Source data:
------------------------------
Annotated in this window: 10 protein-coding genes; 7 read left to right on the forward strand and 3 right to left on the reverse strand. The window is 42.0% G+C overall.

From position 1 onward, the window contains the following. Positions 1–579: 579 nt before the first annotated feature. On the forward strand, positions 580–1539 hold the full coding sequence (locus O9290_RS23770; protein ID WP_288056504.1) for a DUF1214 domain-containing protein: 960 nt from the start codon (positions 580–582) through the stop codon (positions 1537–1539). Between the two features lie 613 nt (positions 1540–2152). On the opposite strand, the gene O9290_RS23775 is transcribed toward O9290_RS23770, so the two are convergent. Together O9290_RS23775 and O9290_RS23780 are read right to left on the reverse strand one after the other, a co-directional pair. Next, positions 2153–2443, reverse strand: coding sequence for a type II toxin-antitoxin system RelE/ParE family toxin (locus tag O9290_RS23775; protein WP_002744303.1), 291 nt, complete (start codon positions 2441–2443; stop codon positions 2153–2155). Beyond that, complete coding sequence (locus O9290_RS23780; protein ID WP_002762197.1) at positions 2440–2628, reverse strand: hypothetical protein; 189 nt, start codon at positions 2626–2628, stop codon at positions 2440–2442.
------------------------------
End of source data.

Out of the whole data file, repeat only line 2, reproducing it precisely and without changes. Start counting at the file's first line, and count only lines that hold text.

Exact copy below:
From position 1 onward, the window contains the following. Positions 1–579: 579 nt before the first annotated feature. On the forward strand, positions 580–1539 hold the full coding sequence (locus O9290_RS23770; protein ID WP_288056504.1) for a DUF1214 domain-containing protein: 960 nt from the start codon (positions 580–582) through the stop codon (positions 1537–1539). Between the two features lie 613 nt (positions 1540–2152). On the opposite strand, the gene O9290_RS23775 is transcribed toward O9290_RS23770, so the two are convergent. Together O9290_RS23775 and O9290_RS23780 are read right to left on the reverse strand one after the other, a co-directional pair. Next, positions 2153–2443, reverse strand: coding sequence for a type II toxin-antitoxin system RelE/ParE family toxin (locus tag O9290_RS23775; protein WP_002744303.1), 291 nt, complete (start codon positions 2441–2443; stop codon positions 2153–2155). Beyond that, complete coding sequence (locus O9290_RS23780; protein ID WP_002762197.1) at positions 2440–2628, reverse strand: hypothetical protein; 189 nt, start codon at positions 2626–2628, stop codon at positions 2440–2442.